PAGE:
Trey Burke may have knocked Ohio State from the No. 1 seed line

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No. 6 Ohio State may have just cost themselves a shot at getting a No. 1 seed come Selection Sunday as they dropped a 56-51 decision to No. 17 Michigan on Saturday night.

With losses in two of their last three games, the Buckeyes now find themselves at 22-5 on the season — all fivefour of those losses have come on the road, by the way — and 10-4 in the Big Ten, tied with the Wolverines a game out of first place. With Kentucky and Syracuse locking up the top two seeds, Ohio State has fallen back to the pack and now sits in a cluster with Michigan State, Kansas, Duke, UNC and Missouri, none of whom have done much of anything to stand out from the crowd.

At this point in the season, I would have a difficult time picking OSU to make the Final Four. The inconsistency of their supporting cast has made it possible for defenses to collapse on Jared Sullinger. True, Deshaun Thomas had 25 points and 13 boards on Saturday, but William Buford once again struggled, finishing 3-12 from the floor for just six points. All told, Ohio State got just 12 points on 5-22 shooting from players not named Thomas or Sullinger.

Simply put, that cannot happen.

But that was also not the biggest story coming out of this game.

Trey Burke was.

Michigan’s freshmen point guard is the biggest reason that the Wolverines are in a position to make a run at the Big Ten’s regular season title. He’s more than filled the void left by Darius Morris, and he may actually be a better player. I’m not talking potential here, either. I mean right now. Its crazy to think about, ain’t it?

What’s so impressive about Burke is his poise. Freshman point guards are supposed to get rattled. They are supposed to make some poor decisions and take some questionable shots and have some untimely turnovers. They are, frankly, supposed to play like freshman.

Burke doesn’t. He’s has a pace about him and a calmness to his game. He doesn’t rush. He not only understands what head coach John Beilein is looking for out of him, he is competent and capable enough to do it. The end of this game is a perfect example of that.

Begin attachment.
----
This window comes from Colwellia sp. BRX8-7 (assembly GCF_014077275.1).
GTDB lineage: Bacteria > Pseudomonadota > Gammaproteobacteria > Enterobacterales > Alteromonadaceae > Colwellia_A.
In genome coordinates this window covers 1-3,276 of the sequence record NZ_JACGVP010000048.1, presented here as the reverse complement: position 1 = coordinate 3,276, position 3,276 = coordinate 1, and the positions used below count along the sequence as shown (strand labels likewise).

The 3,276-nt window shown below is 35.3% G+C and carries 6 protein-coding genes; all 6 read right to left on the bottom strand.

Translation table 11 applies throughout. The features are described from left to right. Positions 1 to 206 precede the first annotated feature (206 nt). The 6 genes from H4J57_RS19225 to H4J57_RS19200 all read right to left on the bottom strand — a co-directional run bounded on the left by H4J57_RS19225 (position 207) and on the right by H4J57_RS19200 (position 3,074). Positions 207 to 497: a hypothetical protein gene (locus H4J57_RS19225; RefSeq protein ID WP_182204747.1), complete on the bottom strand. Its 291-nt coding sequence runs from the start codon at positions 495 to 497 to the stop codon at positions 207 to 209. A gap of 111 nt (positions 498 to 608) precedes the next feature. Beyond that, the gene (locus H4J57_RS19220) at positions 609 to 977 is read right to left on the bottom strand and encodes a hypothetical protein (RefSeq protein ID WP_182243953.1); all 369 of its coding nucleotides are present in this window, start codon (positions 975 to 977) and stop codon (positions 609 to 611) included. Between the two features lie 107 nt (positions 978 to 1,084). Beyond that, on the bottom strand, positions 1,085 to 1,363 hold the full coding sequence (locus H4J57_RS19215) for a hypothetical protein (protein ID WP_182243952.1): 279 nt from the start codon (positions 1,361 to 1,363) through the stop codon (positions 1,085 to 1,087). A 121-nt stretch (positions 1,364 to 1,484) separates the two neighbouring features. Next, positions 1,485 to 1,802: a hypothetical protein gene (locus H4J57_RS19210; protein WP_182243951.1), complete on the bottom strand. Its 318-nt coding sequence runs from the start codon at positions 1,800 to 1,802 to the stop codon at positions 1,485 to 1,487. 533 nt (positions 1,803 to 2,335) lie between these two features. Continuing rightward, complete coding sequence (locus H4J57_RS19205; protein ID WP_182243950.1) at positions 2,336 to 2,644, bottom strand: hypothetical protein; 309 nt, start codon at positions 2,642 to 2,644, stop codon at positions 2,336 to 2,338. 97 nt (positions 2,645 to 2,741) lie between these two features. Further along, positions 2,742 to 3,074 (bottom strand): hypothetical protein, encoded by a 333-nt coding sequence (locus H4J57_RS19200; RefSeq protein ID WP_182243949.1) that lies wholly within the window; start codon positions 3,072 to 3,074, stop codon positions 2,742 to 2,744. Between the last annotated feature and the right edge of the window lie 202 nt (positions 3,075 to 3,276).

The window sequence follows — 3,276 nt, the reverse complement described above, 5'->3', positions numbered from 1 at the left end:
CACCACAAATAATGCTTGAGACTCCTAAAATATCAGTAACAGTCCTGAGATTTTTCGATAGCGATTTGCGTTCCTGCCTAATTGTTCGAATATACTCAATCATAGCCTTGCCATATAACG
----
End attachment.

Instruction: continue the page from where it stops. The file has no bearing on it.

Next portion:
Michigan dominated this basketball game. It wasn’t a blow-out, but Michigan doesn’t necessarily have the horses to blow a team out. What they do is slowly put their opponents to sleep through offensive execution and a junky enough defensive game-plan to make them a pain to prepare for. Ohio State never led in this game, and while Michigan’s lead only reached double-figures for two fleeting moments, the Buckeyes were never able to mount a run. They chipped away slowly and got the lead to three point two in the final two minutes. But on both of those occasions, Burke was able to dribble out the clock — not an easy thing to do against an on-ball defender as good as Aaron Craft — and then beat Craft off the bounce for a bucket.

Burke finished the game with 17 points and five assists, making the game’s two defining plays down the stretch.

That had to feel great for him.

Burke is a native of Columbus, OH. He played with Sullinger — and for Sullinger’s dad — growing up. He and the biggest of the Buckeyes are best friends.

And whether it is a game of Fifa or a late-February rivalry game between two Big Ten contenders, there is nothing that feels as good as owning bragging rights over your best friend.

Rob Dauster is the editor of the college basketball website Ballin’ is a Habit. You can find him on twitter @ballinisahabit.

NCAA denies extra-year request by NC State guard Henderson

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RALEIGH, N.C. (AP) — The NCAA has denied North Carolina State guard Terry Henderson’s request for another year of eligibility.

Henderson announced the decision Friday in a statement issued by the school.

The Raleigh native played two seasons at West Virginia before transferring to N.C. State and redshirting in 2014-15. He played for only 7 minutes of the following season before suffering a season-ending ankle injury.